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Apple is without a backup supplier for many components in the new Apple Watch, a new analysis has discovered, revealing an unusual move for a company that generally works to secure options in its supply chain.
Investment firm UBS took apart the Apple Watch to get a better idea of the supply chain behind Apple's new wrist-worn device, and found that Apple is favoring sole-sourcing for "many components."
In particular, LG Display is said to be the sole supplier for the OLED display, while TPK is the only company providing the touch sensor and lamination for the Apple Watch. In addition, USI Shanghai is the lone supplier for the systems-in-package, including the application processor and memory.
Analyst Nicholas Gaudois noted that this approach is atypical for Apple, as the company usually prefers to have multiple suppliers for key components. Doing so gives Apple the flexibility to deal with yield or production issues, and also helps to drive down prices.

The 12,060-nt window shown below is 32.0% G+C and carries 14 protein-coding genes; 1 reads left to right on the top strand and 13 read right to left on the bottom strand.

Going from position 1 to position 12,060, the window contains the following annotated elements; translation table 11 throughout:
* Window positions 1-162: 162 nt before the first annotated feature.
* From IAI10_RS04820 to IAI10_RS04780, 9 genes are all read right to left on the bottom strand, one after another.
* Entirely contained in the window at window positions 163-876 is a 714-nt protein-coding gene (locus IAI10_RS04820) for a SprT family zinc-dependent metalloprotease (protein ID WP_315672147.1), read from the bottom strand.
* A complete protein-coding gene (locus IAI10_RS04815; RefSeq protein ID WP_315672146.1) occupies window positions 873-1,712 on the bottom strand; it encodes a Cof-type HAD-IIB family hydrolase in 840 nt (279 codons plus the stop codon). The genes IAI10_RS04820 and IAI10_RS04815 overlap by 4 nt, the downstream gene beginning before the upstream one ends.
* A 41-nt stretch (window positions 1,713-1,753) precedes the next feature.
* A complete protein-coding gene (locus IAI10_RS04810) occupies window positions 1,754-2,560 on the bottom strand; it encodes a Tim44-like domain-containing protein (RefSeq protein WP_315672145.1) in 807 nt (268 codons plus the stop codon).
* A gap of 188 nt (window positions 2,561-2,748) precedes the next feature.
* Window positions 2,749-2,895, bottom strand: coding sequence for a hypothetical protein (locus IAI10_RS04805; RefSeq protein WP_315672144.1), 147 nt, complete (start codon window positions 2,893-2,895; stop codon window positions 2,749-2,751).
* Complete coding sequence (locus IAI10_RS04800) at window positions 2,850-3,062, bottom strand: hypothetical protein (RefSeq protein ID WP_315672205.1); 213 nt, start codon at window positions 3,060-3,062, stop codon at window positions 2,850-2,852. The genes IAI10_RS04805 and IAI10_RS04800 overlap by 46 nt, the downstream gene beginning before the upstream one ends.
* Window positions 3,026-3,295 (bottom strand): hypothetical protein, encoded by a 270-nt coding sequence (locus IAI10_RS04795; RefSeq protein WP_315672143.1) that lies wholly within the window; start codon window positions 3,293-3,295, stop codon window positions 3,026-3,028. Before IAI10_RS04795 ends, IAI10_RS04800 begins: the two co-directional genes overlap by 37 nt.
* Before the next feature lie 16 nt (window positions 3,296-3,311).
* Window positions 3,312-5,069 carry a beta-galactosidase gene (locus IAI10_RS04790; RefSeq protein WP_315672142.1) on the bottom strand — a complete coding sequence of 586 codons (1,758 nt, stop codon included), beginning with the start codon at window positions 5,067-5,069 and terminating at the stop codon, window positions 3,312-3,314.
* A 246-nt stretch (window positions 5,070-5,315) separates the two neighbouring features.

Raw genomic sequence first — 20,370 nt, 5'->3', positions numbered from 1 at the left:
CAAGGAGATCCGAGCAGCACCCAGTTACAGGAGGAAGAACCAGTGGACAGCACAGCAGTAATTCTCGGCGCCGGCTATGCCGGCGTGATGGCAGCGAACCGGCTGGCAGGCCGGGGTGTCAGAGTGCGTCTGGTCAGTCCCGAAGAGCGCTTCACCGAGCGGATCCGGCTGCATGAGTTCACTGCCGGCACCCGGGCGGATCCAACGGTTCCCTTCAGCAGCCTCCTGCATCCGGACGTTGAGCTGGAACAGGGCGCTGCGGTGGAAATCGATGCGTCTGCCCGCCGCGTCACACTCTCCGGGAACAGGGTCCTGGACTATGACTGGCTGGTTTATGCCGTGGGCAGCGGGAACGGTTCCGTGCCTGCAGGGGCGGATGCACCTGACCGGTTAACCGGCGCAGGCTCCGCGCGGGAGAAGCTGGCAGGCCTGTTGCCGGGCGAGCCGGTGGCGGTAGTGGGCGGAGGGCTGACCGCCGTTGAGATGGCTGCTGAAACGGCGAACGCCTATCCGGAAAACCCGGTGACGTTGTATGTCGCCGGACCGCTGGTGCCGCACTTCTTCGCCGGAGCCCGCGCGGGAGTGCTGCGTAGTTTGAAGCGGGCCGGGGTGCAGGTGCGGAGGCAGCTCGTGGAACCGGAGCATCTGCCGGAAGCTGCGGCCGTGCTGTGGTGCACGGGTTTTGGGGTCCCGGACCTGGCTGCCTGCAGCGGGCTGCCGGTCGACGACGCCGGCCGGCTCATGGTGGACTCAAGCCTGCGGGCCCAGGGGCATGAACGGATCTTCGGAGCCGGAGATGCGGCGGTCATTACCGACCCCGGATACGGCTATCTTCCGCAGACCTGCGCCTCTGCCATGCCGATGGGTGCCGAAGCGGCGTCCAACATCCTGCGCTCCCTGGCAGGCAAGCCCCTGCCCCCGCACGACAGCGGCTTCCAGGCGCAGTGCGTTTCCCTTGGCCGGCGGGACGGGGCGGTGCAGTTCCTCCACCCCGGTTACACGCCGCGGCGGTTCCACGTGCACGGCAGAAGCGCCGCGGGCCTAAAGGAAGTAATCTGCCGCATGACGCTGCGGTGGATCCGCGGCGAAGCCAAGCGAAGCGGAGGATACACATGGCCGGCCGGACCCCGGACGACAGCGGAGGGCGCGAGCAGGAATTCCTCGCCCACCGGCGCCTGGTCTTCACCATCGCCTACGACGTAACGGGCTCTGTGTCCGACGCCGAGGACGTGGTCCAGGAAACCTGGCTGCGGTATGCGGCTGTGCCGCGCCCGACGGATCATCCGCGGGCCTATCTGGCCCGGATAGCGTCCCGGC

Apple Chief Executive Tim Cook is known as an operations genius, flexing his supply chain might to quickly produce millions of iPhones in a short amount of time for major product launches. But the debut for the Apple Watch has been very different, with initial supply selling out immediately, and most orders yet to ship to customers, even though the product was announced well ahead of launch.
It's likely that the new technology introduced in the diminutive Apple Watch has played a part in Apple using just one company to provide certain key components for the device.
UBS also found that Broadcom is the only supplier for wireless connectivity components, Maxim is the sole company responsible for the heart rate monitor, and ADI is the lone provider of the touch panel controller. Responsibilities for the Apple Watch's "taptic engine" motor are said to be split between AAC and Nidec.